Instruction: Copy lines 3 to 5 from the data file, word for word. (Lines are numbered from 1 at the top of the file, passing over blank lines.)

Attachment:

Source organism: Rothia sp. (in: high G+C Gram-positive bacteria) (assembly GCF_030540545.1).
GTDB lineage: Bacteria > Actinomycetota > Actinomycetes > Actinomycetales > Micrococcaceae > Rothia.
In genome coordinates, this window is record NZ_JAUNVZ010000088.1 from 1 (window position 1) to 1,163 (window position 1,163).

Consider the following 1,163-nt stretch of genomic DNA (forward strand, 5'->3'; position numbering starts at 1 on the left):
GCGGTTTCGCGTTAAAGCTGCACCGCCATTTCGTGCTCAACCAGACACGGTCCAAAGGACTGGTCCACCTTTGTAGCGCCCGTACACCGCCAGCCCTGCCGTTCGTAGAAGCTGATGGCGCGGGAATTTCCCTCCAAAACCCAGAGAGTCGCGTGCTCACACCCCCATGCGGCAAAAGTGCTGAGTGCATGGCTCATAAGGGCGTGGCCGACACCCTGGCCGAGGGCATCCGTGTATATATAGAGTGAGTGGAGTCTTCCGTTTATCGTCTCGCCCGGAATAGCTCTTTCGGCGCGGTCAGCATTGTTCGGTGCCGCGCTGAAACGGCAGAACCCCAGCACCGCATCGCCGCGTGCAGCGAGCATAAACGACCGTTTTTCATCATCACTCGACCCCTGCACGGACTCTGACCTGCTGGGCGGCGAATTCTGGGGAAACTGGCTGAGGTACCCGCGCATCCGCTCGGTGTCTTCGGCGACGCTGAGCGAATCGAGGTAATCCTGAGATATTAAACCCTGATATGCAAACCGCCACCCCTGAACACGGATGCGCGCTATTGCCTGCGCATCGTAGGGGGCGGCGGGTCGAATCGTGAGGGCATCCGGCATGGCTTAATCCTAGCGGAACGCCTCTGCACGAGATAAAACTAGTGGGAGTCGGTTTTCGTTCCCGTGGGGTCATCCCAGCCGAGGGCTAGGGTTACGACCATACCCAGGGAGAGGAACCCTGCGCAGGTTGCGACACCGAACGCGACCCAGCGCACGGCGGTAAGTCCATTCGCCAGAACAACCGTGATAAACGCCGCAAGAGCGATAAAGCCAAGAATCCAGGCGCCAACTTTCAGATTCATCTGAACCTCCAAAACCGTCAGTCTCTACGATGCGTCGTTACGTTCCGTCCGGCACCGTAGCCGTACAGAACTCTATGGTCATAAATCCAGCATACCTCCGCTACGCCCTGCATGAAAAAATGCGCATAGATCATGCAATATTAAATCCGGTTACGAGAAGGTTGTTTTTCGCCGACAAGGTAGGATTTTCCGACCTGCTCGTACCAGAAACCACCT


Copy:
In genome coordinates, this window is record NZ_JAUNVZ010000088.1 from 1 (window position 1) to 1,163 (window position 1,163).

Consider the following 1,163-nt stretch of genomic DNA (forward strand, 5'->3'; position numbering starts at 1 on the left):
GCGGTTTCGCGTTAAAGCTGCACCGCCATTTCGTGCTCAACCAGACACGGTCCAAAGGACTGGTCCACCTTTGTAGCGCCCGTACACCGCCAGCCCTGCCGTTCGTAGAAGCTGATGGCGCGGGAATTTCCCTCCAAAACCCAGAGAGTCGCGTGCTCACACCCCCATGCGGCAAAAGTGCTGAGTGCATGGCTCATAAGGGCGTGGCCGACACCCTGGCCGAGGGCATCCGTGTATATATAGAGTGAGTGGAGTCTTCCGTTTATCGTCTCGCCCGGAATAGCTCTTTCGGCGCGGTCAGCATTGTTCGGTGCCGCGCTGAAACGGCAGAACCCCAGCACCGCATCGCCGCGTGCAGCGAGCATAAACGACCGTTTTTCATCATCACTCGACCCCTGCACGGACTCTGACCTGCTGGGCGGCGAATTCTGGGGAAACTGGCTGAGGTACCCGCGCATCCGCTCGGTGTCTTCGGCGACGCTGAGCGAATCGAGGTAATCCTGAGATATTAAACCCTGATATGCAAACCGCCACCCCTGAACACGGATGCGCGCTATTGCCTGCGCATCGTAGGGGGCGGCGGGTCGAATCGTGAGGGCATCCGGCATGGCTTAATCCTAGCGGAACGCCTCTGCACGAGATAAAACTAGTGGGAGTCGGTTTTCGTTCCCGTGGGGTCATCCCAGCCGAGGGCTAGGGTTACGACCATACCCAGGGAGAGGAACCCTGCGCAGGTTGCGACACCGAACGCGACCCAGCGCACGGCGGTAAGTCCATTCGCCAGAACAACCGTGATAAACGCCGCAAGAGCGATAAAGCCAAGAATCCAGGCGCCAACTTTCAGATTCATCTGAACCTCCAAAACCGTCAGTCTCTACGATGCGTCGTTACGTTCCGTCCGGCACCGTAGCCGTACAGAACTCTATGGTCATAAATCCAGCATACCTCCGCTACGCCCTGCATGAAAAAATGCGCATAGATCATGCAATATTAAATCCGGTTACGAGAAGGTTGTTTTTCGCCGACAAGGTAGGATTTTCCGACCTGCTCGTACCAGAAACCACCT